-- Nation argues here that conflicts between the Deprived Child procedures and the adoption procedures and statutory proscription against combining the two actions prevent the consolidation. However, Nation's argument assumes that the result of the consolidation is a blending of the cases into a single action. Such was not the case, and the trial court specifically noted that separate procedures, such as right to jury trial, would be followed, as applicable, in each type of case. In addition, the trial court has ample authority to bifurcate the proceedings and to conduct the matters to conclusion without internal conflict and in accord with applicable procedures. 12 O.S.1991, 2018 (D).
¶ 20 Thus, under the facts, and applicable law, no error exists by reason of the consolidation of all cases before a single District Court judge.
Denial of Request to Transfer to Tribal Court--The Issues Presented
¶ 21 Both children are Indian children for purposes of the Federal Indian Child Welfare Act (FICWA.) [FN6] Neither of the children reside within or are domiciled on an Indian reservation, as that is defined. [FN7] Therefore, the applicable provision of the FICWA is 25 U.S.C. § 1911(b), which provides:
FN6. For a period of time, it was unknown whether the children came within the FICWA. The questions were resolved when paternity was established. See 25 U.S.C. § 1903(4) and (9).
FN7. When the child's residence or domicile is within the Tribe's reservation, Section 1911(a) vests exclusive jurisdiction with a Tribe over "any child custody proceeding." That term includes foster care and temporary removal of the child from the parents. 25 U.S.C. § 1903(1). Section 1911(b) provides for a transfer of matters involving Indian children from state court to tribal jurisdiction whenever the child is not domiciled or residing within the Tribe's reservation in matters involving "foster care placement" or "termination of parental rights." However, in the case of a transfer the tribal court may decline to exercise jurisdiction.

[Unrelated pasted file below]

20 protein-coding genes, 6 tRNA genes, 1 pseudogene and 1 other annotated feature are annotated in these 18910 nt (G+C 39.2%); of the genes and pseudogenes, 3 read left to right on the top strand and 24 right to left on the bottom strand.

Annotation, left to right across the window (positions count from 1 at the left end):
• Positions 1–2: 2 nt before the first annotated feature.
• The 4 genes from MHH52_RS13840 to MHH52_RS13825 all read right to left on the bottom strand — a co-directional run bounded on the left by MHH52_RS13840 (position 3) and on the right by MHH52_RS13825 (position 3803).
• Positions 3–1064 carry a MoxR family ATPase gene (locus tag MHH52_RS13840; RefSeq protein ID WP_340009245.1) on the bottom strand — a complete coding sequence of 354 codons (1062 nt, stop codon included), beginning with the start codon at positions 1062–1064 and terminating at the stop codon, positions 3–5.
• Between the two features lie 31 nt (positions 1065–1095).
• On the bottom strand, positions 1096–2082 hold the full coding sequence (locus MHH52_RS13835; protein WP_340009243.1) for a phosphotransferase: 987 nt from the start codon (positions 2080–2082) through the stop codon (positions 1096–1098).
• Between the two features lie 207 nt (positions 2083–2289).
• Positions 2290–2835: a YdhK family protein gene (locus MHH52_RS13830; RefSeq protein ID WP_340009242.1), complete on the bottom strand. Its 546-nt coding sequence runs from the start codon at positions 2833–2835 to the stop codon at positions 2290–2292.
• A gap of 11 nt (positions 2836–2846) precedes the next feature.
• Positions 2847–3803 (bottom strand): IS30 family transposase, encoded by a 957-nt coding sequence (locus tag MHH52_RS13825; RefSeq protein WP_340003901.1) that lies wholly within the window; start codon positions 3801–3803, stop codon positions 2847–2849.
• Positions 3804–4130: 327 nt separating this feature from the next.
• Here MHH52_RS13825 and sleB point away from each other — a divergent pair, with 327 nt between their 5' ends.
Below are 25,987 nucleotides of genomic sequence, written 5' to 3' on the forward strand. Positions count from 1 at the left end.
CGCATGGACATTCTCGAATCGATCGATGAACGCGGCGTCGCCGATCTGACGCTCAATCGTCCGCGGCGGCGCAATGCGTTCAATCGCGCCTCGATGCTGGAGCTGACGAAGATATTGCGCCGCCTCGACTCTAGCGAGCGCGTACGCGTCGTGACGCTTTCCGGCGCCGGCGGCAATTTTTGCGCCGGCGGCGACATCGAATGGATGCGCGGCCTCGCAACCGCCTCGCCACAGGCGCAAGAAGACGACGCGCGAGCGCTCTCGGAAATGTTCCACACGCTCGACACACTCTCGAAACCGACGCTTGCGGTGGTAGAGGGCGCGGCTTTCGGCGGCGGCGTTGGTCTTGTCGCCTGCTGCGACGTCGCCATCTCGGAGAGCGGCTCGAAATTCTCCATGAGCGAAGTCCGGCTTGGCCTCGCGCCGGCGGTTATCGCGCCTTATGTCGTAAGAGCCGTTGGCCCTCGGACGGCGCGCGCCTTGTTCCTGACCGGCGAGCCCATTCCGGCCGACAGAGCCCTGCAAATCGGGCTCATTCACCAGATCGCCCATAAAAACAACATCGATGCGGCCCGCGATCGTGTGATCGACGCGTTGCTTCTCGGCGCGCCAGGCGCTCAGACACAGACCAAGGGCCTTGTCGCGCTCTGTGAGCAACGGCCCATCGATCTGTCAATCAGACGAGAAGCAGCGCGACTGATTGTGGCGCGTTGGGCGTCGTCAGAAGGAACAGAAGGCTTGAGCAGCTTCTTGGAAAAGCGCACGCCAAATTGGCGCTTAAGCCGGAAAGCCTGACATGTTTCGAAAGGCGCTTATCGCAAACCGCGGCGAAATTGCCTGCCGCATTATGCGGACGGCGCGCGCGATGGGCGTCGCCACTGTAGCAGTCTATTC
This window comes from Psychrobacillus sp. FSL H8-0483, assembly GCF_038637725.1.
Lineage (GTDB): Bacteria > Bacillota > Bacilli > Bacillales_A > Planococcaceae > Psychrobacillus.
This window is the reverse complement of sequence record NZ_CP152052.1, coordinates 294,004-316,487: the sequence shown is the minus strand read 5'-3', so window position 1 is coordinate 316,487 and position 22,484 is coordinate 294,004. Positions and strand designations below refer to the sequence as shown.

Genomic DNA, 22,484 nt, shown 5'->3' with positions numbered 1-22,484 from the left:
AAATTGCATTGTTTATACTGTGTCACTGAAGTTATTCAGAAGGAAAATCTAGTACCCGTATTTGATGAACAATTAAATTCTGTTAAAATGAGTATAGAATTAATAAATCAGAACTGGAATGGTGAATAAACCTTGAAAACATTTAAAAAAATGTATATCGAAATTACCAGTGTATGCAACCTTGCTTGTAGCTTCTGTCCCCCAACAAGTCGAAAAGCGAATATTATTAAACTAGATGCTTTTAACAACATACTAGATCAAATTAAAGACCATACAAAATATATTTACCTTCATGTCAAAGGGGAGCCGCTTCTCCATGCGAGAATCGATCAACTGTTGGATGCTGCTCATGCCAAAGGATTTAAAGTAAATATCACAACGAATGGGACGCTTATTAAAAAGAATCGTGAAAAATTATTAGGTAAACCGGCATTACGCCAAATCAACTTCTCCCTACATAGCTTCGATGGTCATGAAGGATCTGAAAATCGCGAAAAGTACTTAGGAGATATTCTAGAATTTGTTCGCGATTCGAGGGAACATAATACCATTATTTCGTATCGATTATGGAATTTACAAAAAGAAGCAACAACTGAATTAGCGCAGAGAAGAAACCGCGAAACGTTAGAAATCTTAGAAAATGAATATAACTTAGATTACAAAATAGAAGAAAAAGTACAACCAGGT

Thus, the "heart" of the FICWA is the jurisdictional provision. Section 1911 establishes a dual jurisdictional scheme. Mississippi Band of Choctaw Indians v. Holyfield, 490 U.S. 30, 35, 109 S.Ct. 1597, 1601, 104 L.Ed.2d 29 (1989). If the child resides or is domiciled on a "reservation" exclusive jurisdiction rests with the Tribe under Section 1911(a). The United States Supreme Court said that, "[I]n enacting the ICWA Congress confirmed that, in child custody proceedings involving Indian children domiciled on the reservation, tribal jurisdiction was exclusive as to the States" and "[M]ore specifically, its (the Act) purpose was, in part, to make clear that in certain situations the state courts did not have jurisdiction over child custody proceedings." Id., 490 U.S. at 41, 44, 109 S.Ct. at 1604, 1606.
In any State court proceeding for the foster care placement of, or termination of parental rights to, an Indian child not domiciled or residing within the reservation of the Indian child's tribe, the court, in the absence of good cause to the contrary, shall transfer such proceeding to the jurisdiction of the tribe, absent objection by either parent, upon the petition of either parent or the Indian custodian or the Indian child's tribe: Provided, That such transfer shall be subject to declination by the tribal court of such tribe. (Emphasis added.)